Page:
Honey & Saffron ice cream
at Sabor, London

As far as wine is concerned, so far the Páramos de Nicasia from Rueda and the Pasion de Bobal have been excellent choices.  The list looks well worth exploring and Sabor Bar offers Spanish Vermouths, gins, sherries, txakolis, wines and beers to drink along with slices of Jamón Ibérico 5 Jotas, Ox tongue Carpaccio and little plates of Camarones fritos & fried egg.

If this is a dream, don't wake me up.

The Asador Kitchen brigade
Sabor, London

Sabor Restaurant
35-37 Heddon Street
London W1B 4BR





Tuesday, 30 January 2018

Bar Gresca, Barcelona

Fried Gamba
at Bar Gresca, Barcelona

A few years ago I was taken to a very swanky restaurant in Barcelona.  As someone who tends to follow their nose when it comes to food, I was puzzled by the lack of cooking smells.  The plating was precise.  Tweezers had most certainly been employed.  The food was cool, very cool, and not in a good way.  The service was positively frosty.  It was the most sterile restaurant I have ever encountered.  I had to see the kitchen.  Taking a slow walk to the back of the room, ostensibly seeking the loo, the scene through the small glass panel in the kitchen door - there for the benefit of staff, not diners - was revealing.  Lengths of stainless steel tables, drawers, cupboards and fridges, some open anonymous containers, a few white-aproned chefs plating-up delicate morsels of food with forensic intensity.  This was more like a laboratory than a kitchen, a place where food was stripped of personality and presented as something denatured.  I like a well-plated dish and these were undeniably pretty but, to me, the whole experience was unappealing.

Fresh Anchovies marinated with sesame and lemon
at Bar Gresca, Barcelona

The next day, after sniffing-out possibilites, we walked into Gresca.  Owner/Chef Rafa Peña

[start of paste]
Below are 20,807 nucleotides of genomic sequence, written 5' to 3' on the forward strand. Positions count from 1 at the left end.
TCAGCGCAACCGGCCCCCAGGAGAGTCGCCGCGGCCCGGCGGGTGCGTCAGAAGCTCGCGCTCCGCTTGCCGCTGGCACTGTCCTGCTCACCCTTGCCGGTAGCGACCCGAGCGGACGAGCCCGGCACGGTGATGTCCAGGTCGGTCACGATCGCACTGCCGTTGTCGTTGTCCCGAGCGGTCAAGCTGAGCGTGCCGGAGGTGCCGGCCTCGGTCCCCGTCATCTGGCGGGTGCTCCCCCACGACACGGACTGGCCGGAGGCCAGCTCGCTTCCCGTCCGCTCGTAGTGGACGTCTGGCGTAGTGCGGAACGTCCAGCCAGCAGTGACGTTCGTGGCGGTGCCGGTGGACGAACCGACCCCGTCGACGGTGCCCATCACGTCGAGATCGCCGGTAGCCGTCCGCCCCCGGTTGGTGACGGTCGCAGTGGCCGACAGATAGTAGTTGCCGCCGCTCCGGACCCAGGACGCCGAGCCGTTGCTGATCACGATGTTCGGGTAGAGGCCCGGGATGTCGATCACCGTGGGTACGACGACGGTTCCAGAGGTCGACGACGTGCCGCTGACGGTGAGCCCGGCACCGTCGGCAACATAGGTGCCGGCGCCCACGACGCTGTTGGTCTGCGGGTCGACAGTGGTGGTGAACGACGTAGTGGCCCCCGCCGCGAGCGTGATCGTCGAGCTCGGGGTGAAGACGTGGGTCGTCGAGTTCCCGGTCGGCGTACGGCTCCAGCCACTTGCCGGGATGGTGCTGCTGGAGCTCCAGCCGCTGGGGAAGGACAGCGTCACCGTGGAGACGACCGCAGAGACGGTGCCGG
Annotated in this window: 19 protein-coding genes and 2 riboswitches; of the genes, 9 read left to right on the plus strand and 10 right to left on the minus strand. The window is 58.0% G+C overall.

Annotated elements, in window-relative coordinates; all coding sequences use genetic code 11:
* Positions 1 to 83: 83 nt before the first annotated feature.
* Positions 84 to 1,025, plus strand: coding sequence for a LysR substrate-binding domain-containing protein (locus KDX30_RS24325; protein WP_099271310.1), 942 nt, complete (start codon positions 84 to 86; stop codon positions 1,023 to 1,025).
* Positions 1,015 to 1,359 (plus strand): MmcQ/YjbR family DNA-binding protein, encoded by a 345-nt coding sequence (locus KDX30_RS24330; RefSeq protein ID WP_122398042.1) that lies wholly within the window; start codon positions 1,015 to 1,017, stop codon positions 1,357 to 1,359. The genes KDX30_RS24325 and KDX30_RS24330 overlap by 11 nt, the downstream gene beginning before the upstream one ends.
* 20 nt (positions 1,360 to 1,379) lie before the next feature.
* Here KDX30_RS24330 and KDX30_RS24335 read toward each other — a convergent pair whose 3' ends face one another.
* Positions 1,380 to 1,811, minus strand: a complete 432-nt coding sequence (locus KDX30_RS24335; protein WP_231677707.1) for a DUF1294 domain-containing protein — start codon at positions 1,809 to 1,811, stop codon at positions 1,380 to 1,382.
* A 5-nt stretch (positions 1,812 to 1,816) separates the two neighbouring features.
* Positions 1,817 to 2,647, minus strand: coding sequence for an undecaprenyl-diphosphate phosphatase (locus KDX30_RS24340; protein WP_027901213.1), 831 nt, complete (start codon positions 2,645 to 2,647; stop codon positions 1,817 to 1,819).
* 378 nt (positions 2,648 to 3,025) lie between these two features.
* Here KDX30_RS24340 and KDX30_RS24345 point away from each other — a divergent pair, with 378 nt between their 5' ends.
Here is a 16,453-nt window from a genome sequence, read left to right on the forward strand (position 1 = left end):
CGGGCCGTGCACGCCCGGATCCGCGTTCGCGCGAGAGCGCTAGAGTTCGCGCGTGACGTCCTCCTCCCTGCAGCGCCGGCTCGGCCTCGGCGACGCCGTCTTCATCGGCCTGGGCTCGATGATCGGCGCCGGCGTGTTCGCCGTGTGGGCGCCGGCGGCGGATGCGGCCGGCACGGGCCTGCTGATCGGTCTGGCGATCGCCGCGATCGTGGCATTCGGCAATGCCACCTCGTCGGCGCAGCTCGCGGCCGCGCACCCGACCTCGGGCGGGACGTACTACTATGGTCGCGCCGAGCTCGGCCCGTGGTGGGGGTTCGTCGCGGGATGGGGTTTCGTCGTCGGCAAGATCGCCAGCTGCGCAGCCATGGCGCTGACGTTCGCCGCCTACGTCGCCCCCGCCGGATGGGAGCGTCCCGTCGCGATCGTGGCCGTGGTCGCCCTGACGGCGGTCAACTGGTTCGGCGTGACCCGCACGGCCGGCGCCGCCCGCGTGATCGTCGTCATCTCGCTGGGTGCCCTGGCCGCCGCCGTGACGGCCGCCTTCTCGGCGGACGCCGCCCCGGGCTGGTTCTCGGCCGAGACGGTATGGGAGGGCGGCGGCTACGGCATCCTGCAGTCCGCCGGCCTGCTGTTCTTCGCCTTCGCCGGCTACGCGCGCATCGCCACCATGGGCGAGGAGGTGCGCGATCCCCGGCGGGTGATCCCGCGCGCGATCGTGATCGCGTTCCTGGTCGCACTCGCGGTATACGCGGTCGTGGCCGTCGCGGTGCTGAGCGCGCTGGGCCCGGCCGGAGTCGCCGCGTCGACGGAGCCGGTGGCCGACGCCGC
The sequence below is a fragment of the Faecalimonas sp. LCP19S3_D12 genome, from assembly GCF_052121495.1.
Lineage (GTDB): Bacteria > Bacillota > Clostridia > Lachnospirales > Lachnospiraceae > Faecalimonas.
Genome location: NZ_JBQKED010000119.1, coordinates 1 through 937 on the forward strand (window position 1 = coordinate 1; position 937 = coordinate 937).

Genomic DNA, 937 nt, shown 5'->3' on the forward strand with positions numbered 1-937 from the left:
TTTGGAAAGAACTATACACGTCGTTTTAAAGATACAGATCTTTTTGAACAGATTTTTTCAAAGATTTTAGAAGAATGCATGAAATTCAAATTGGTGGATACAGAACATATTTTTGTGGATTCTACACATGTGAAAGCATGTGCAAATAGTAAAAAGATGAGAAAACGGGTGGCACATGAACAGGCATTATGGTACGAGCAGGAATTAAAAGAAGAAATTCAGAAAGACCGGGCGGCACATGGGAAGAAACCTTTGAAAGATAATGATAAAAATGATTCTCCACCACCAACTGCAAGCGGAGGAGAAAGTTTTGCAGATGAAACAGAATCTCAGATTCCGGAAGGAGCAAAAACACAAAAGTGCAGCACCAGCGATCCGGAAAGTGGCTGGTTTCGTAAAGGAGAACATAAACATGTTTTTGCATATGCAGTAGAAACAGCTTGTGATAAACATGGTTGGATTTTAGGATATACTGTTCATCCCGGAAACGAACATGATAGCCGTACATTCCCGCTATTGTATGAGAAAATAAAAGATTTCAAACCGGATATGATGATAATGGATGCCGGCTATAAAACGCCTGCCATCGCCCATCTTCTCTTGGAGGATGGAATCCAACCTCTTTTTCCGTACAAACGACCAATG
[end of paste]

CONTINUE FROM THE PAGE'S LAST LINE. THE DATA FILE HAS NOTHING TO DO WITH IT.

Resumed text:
worked at Ferran Adrià's El Bulli and Martin Berasategui's Lasarte so the modern techniques were there, but so too were great Catalan ingredients being sympathetically handled.  Gresca made a much more positive impression on me.  I wrote about it here.  It was, and still is, a modern restaurant with a great love for Catalan ingredients.  It's a great place to go for a Catalan tasting menu.

Being in Barcelona last week we intended to return to Gresca but were lured into the place right next door, because what was there was Bar Gresca.  The original Gresca restaurant was slim and constrained.  Taking a lease on the premises next door has allowed for a loosening of corsets.  The two premises, now joined into a U shape has allowed for one large, well equipped kitchen to serve both restaurant and bar.  And, joy of joys, some of the bar seating is almost in the kitchen.  We went twice.  The first time, seated close enough to the kitchen to see every dish come out.  On the second visit we could almost shake a pan for them.  My kind of eating.  We'd also been told they kept good natural Catalan wines.  My kind of drinking.

Bikini of Lomo Iberia & Comte Cheese
at Bar Gresca, Barcelona

So, what was coming out of said kitchen?  Sea snails with mustard; Grilled beef liver with kimchi; Lacquered aubergine with herbs; Pork sandwich, creme fraiche and pickled vegetables; Cuttlefish with tomato; Lacquered mackerel; Pizza of burrata and black truffle; Veal cheeks with wine; Grilled Veal Nose; and a dish of Green peas with black truffle.  Desserts were on the classic side with Pear tarte tatin and Pavlova with figs.  This is small-plates dining and prices range from Euros 4 for a plate of Pan con Tomate to Euros 18 for Baby Cuttlefish with tomato.  For seasonal specials, like truffle dishes, expect to pay Euros 20-27 for a plate.

Berberechos with vegetable vinaigrette
at Bar Gresca, Barcelona

I'll spare you the full list but we ate Berberechos with vegetable vinaigrette - the freshest of cockles served in their half-shell on a bed of salt were sweet, citrusy morsels bathed in their liquor; plump fresh anchovies had been marinated in sesame oil and lemon;  Leeks in 'Salpicon' came as sliced roundels blanched, topped with spoonfuls of herby lactic cheese and strewn with sharp, piquant, pickled Guindilla peppers; Bikini of lomo iberico and Comte cheese - the thinnest slices of fried bread enclosing the filling to make the most addictive of sandwiches; Fried gamba were so sweet and crunchy that they begged to be eaten whole in their delicate shells; Surf-n-turf is rarely my thing but a dish of Meatballs with cuttlefish was outstandingly good - and refreshingly the least instagrammable plate of brown food I've seen for some time.  For me, Desserts weren't the best thing here, but of the four on offer last week, I'd very happily order again the French toast served with a scoop of chocolate ice cream.